Say that I would like to use Mathematica to step through one of the most famous solutions to the Basel Problem, using Parseval's Identity,

$$ \sum_{n = -\infty}^\infty \left|c_n\right|^2 = \frac{1}{2\pi} \int_{-\pi}^{\pi}dx\,\left|\,f(x)\right|^2 $$

where $ c_n $ is the $n$th (complex) Fourier coefficient of $f(x)$. I compute this with FourierCoefficient for $f(x) = x$:

In[1]:= FourierCoefficient[x, x, n]
Out[1]= (I (-1)^n)/n

That's correct for any $n \in \mathbb{Z}$ except $0$. If you ask for the specific coefficient, it comes back with the right answer:

In[2]:= FourierCoefficient[x, x, 0]
Out[2]= 0

However, I see no way of getting FourierCoefficient to return a result for general $n$ that correctly handles $0$. The obvious-seeming option of GenerateConditions doesn't do the trick at all:

In[3]:= FourierCoefficient[x, x, n, GenerateConditions -> True]
Out[3]= (I*(-1)^n)/n

This doesn't do you much good if you're trying to carry out that sum, though:

In[4]:= Sum[Abs[FourierCoefficient[x, x, n]]^2, {n, -Infinity, Infinity}]

Power::infy: Infinite expression 1/0^2 encountered. >>

Out[4]= Sum[1/(E^(2*Pi*Im[n])*Abs[n]^2), {n, -Infinity, Infinity}]

The way it's handling the imaginary part of n seems a little eccentric as well, and playing with Assumptions, ComplexExpand and the like did little to resolve that. However, the real problem is the Power::infy message. Now, if you compute the coefficient directly, you get:

In[5]:= term = Integrate[x*Exp[-I*n*x], {x, -Pi, Pi}]/(2*Pi)    
Out[5]= (I*(n*Pi*Cos[n*Pi] - Sin[n*Pi]))/(n^2*Pi)

Naïve substitution of n -> 0 still blows up, of course, but it's correct in the limit, but simplification with the assumption that n is an integer runs into the same issue as FourierCoefficient:

In[6]:= Limit[term, n -> 0]
Out[6]= 0

In[7]:= FullSimplify[term, Assumptions -> Element[n, Integers]]    
Out[7]= (I*(-1)^n)/n

With the correct set of assumptions and the explicit Limit, you can evaluate the sum:

In[8]:= Assuming[{Element[n, Reals]},
         Sum[Limit[Abs[term]^2, n -> k], {k, -Infinity, Infinity}]]
Out[8]= Pi^2/3

This seems like a lot of human effort in order to make Mathematica get the right answer. Is there a way to avoid it?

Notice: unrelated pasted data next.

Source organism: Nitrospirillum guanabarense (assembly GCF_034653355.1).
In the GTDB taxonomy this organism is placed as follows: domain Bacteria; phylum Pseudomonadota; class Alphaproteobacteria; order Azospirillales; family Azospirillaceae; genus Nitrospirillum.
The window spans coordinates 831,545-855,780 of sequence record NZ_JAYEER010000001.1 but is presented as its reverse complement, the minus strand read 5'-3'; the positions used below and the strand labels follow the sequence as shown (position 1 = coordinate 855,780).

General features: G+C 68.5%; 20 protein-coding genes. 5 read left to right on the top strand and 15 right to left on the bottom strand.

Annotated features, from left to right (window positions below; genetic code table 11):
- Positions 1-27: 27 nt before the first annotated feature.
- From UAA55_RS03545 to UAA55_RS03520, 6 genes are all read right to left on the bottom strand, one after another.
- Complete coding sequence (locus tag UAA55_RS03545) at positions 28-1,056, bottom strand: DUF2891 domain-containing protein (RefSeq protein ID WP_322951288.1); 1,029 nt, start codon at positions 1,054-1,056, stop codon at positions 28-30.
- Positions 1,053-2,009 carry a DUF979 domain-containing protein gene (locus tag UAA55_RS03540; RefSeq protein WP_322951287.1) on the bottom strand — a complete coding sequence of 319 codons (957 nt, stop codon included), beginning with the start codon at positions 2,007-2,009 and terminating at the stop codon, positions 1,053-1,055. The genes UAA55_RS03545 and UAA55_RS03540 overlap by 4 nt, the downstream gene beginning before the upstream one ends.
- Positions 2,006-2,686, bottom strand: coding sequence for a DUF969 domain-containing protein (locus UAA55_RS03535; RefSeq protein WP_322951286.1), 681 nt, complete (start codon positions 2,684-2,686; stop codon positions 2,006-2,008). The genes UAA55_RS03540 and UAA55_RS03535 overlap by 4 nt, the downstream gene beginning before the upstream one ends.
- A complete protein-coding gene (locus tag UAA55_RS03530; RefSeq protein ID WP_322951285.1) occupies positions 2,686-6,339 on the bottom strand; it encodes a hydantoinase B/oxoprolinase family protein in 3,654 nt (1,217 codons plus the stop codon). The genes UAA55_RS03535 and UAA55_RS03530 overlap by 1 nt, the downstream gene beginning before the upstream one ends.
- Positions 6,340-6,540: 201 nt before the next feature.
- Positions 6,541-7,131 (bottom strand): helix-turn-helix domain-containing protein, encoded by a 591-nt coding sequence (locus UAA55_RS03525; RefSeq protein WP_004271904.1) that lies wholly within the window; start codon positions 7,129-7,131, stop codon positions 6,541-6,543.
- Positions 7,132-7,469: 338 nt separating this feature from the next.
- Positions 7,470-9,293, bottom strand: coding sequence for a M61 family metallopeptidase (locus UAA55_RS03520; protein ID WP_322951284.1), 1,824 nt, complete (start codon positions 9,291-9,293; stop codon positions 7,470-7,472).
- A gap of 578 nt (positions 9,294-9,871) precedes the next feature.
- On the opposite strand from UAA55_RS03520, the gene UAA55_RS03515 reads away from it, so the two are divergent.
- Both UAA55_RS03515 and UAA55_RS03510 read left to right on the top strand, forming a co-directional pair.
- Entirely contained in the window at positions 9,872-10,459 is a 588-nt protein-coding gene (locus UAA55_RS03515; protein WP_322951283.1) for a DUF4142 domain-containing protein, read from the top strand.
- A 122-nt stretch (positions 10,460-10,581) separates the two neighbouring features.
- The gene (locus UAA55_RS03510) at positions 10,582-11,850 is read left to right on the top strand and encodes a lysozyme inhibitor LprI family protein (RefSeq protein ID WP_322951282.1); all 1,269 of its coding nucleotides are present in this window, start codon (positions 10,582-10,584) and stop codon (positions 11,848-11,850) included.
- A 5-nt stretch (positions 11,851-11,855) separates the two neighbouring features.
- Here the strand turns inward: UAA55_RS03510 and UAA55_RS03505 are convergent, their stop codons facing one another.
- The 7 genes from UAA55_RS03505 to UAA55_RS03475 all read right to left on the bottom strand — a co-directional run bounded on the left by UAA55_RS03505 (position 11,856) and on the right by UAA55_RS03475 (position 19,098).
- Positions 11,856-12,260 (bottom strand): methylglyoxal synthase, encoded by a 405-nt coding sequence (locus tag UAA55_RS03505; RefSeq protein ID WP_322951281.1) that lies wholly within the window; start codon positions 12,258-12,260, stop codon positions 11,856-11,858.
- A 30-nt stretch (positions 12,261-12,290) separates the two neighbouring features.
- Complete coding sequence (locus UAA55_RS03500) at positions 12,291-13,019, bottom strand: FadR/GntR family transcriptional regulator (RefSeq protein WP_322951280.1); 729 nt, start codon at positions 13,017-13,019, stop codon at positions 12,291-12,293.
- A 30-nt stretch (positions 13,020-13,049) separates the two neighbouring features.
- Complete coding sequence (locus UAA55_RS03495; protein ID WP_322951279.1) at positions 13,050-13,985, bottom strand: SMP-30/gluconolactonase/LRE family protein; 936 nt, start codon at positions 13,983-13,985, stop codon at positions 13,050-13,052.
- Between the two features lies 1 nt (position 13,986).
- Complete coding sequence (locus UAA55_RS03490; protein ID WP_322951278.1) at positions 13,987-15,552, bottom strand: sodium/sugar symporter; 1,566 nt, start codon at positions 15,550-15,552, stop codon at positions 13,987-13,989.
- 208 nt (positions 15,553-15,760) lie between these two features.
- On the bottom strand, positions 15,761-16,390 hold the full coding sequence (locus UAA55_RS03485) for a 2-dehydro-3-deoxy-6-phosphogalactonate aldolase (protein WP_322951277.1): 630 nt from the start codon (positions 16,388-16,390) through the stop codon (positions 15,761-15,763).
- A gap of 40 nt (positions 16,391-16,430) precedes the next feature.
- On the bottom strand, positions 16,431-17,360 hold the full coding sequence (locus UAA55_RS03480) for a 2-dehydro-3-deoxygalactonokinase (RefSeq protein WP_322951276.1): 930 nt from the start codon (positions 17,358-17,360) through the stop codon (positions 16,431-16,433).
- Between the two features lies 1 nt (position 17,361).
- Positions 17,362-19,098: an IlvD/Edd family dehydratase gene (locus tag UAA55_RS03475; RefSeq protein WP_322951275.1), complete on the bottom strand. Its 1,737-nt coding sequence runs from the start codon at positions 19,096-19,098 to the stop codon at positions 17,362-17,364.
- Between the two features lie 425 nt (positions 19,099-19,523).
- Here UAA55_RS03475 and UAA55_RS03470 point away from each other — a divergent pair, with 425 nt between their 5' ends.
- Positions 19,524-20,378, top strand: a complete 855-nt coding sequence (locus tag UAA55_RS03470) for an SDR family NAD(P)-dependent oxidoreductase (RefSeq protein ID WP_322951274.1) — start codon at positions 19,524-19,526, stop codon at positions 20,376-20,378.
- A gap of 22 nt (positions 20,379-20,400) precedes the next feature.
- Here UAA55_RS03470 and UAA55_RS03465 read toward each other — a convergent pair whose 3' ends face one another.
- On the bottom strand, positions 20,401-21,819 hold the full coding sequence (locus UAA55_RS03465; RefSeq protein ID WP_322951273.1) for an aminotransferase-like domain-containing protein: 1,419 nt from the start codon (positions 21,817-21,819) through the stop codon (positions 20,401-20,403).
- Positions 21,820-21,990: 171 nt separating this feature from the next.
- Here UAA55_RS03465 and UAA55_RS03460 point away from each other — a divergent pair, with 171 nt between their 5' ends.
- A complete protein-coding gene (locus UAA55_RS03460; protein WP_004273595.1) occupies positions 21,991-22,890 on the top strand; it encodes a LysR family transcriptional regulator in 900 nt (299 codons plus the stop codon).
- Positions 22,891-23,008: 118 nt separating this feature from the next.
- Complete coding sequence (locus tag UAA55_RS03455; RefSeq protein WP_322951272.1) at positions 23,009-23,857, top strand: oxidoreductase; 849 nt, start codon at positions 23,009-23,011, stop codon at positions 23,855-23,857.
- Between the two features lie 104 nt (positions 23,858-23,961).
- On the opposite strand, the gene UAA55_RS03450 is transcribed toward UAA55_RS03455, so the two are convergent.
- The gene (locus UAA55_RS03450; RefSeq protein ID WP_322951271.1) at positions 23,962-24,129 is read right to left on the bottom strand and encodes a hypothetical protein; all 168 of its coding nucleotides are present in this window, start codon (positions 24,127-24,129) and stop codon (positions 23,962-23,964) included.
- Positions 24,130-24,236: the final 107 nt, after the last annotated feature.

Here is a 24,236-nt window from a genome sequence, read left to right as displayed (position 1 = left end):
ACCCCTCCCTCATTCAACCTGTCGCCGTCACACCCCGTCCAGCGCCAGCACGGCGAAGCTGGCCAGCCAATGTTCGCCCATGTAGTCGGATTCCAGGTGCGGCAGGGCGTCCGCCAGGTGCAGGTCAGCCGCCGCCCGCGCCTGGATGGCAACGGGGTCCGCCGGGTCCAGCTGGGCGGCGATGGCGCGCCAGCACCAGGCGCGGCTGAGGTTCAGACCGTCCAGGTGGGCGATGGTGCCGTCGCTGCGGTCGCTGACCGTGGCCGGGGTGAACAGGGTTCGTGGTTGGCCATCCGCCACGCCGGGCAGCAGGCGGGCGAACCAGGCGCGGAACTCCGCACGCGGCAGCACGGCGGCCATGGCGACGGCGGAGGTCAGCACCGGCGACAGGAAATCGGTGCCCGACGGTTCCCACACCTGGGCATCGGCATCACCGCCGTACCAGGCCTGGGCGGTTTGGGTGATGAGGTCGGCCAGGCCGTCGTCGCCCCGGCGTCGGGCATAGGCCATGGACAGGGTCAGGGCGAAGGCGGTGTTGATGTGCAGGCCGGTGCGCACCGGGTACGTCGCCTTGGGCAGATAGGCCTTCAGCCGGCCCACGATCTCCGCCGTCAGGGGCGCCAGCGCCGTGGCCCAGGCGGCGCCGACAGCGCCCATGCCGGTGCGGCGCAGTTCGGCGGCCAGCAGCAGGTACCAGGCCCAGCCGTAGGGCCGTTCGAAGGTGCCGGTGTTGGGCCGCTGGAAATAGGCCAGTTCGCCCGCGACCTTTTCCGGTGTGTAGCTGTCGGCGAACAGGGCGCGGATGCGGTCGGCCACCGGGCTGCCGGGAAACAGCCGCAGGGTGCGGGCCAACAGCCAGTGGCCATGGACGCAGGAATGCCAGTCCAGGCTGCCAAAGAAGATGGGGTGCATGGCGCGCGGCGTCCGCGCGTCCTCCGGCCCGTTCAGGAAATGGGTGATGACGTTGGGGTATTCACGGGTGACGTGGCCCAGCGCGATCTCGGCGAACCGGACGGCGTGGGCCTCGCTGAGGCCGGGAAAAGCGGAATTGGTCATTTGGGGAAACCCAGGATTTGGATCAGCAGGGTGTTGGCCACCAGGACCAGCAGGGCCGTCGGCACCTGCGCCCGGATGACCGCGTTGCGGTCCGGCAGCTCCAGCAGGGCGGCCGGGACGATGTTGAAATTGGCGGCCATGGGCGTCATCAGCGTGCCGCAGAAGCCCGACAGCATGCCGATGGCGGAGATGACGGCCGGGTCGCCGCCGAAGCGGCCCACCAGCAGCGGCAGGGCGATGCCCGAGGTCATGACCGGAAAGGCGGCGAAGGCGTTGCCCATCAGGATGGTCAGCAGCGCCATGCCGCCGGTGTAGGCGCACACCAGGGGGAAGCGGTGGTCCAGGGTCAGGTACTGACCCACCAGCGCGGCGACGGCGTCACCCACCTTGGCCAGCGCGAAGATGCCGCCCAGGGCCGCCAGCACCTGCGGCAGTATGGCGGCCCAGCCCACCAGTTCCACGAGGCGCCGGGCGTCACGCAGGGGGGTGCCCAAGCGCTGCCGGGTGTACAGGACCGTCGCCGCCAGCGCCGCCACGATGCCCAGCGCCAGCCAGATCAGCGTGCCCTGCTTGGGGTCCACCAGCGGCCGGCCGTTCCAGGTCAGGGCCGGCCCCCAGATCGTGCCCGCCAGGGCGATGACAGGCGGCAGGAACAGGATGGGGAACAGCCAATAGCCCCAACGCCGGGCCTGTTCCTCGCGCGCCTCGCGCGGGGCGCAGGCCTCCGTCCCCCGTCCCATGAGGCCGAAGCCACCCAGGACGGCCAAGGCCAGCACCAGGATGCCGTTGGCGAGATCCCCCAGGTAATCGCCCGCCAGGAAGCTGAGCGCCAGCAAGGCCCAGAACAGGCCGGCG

One way to avoid the singularity in 0-th coefficient is to regularize the original function. The problem is due to it being a polynomial, which is why we get powers of n in denominator by partial integration - the procedure that is obviously failing for the 0-th harmonic. Obviously this is a shortcoming for the current way Mathematica computes Fourier coefficients.

There are many ways one can regularize. For this particular case, I chose the following one:

coef = FourierCoefficient[t*Cos[eps*t], t, n]

-((I (-1)^n n ((eps^2 - n^2) \[Pi] Cos[eps \[Pi]] - 
2 eps Sin[eps \[Pi]]))/((eps - n)^2 (eps + n)^2 \[Pi]))

The general procedure then would be to do something like this:

coefsq = 
     #*Conjugate[#] &[ComplexExpand[coef]], 
     Assumptions -> 
        Element[n, Integers] && Element[{eps, t}, Reals] && eps > 0

(n (-eps + n) (eps + n) \[Pi] Cos[eps \[Pi]] + 
   2 eps n Sin[eps \[Pi]])^2/((eps^2 - n^2)^4 \[Pi]^2)

And then rely on Mathematica's symbolic capabilities to perform the sum:

sum = Sum[coefsq, {n, -Infinity, Infinity}]

(4 eps^3 \[Pi]^3 + 6 eps \[Pi] Cos[2 eps \[Pi]] - 3 Sin[2 eps \[Pi]] 
+ 6 eps^2 \[Pi]^2 Sin[2 eps \[Pi]])/(24 eps^3 \[Pi])

The last step is to take the limit eps -> 0, to remove the regulator:

Limit[sum, eps -> 0]

(* \[Pi]^2/3 *)

which is the correct result.

This procedure isn't perhaps too simple, and also may not work for more complicated functions (at least symbolically), but it at least avoids the main problem you reported - the singularity for n=0.

| improve this answer | |
  • $\begingroup$ +1; I definitely like the regularization idea. $\endgroup$ – Pillsy Nov 3 '15 at 18:51

Evidently, one answer to this question is to upgrade Mathematica. Version 11.2 returns the following:

FourierCoefficient[x, x, n]
(* Piecewise[{{0, n == 0}}, (I*(-1)^n)/n] *)

It's a nice improvement.

| improve this answer | |

Your Answer

By clicking “Post Your Answer”, you agree to our terms of service, privacy policy and cookie policy

Not the answer you're looking for? Browse other questions tagged or ask your own question.